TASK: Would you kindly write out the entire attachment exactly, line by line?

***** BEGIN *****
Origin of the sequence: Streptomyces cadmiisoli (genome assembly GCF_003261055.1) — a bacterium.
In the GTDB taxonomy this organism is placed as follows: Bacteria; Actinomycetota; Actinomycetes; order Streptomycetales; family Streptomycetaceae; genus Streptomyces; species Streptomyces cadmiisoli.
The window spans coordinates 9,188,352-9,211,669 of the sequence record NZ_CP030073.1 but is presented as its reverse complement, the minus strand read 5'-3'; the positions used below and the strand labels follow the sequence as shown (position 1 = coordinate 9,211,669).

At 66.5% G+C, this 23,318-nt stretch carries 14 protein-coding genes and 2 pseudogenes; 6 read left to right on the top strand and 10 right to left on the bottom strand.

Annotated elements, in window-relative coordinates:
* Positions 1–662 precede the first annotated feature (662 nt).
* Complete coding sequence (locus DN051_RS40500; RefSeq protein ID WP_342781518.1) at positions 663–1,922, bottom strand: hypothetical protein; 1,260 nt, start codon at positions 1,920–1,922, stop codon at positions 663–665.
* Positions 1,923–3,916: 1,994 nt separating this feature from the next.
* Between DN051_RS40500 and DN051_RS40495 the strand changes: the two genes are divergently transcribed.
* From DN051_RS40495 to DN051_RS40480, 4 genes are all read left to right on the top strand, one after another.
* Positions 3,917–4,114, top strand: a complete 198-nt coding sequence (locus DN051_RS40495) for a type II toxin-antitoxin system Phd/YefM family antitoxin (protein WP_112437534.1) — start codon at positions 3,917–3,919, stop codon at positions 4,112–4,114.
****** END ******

Origin of the sequence: Streptomyces cadmiisoli (genome assembly GCF_003261055.1) — a bacterium.
In the GTDB taxonomy this organism is placed as follows: Bacteria; Actinomycetota; Actinomycetes; order Streptomycetales; family Streptomycetaceae; genus Streptomyces; species Streptomyces cadmiisoli.
The window spans coordinates 9,188,352-9,211,669 of the sequence record NZ_CP030073.1 but is presented as its reverse complement, the minus strand read 5'-3'; the positions used below and the strand labels follow the sequence as shown (position 1 = coordinate 9,211,669).

At 66.5% G+C, this 23,318-nt stretch carries 14 protein-coding genes and 2 pseudogenes; 6 read left to right on the top strand and 10 right to left on the bottom strand.

Annotated elements, in window-relative coordinates:
* Positions 1–662 precede the first annotated feature (662 nt).
* Complete coding sequence (locus DN051_RS40500; RefSeq protein ID WP_342781518.1) at positions 663–1,922, bottom strand: hypothetical protein; 1,260 nt, start codon at positions 1,920–1,922, stop codon at positions 663–665.
* Positions 1,923–3,916: 1,994 nt separating this feature from the next.
* Between DN051_RS40500 and DN051_RS40495 the strand changes: the two genes are divergently transcribed.
* From DN051_RS40495 to DN051_RS40480, 4 genes are all read left to right on the top strand, one after another.
* Positions 3,917–4,114, top strand: a complete 198-nt coding sequence (locus DN051_RS40495) for a type II toxin-antitoxin system Phd/YefM family antitoxin (protein WP_112437534.1) — start codon at positions 3,917–3,919, stop codon at positions 4,112–4,114.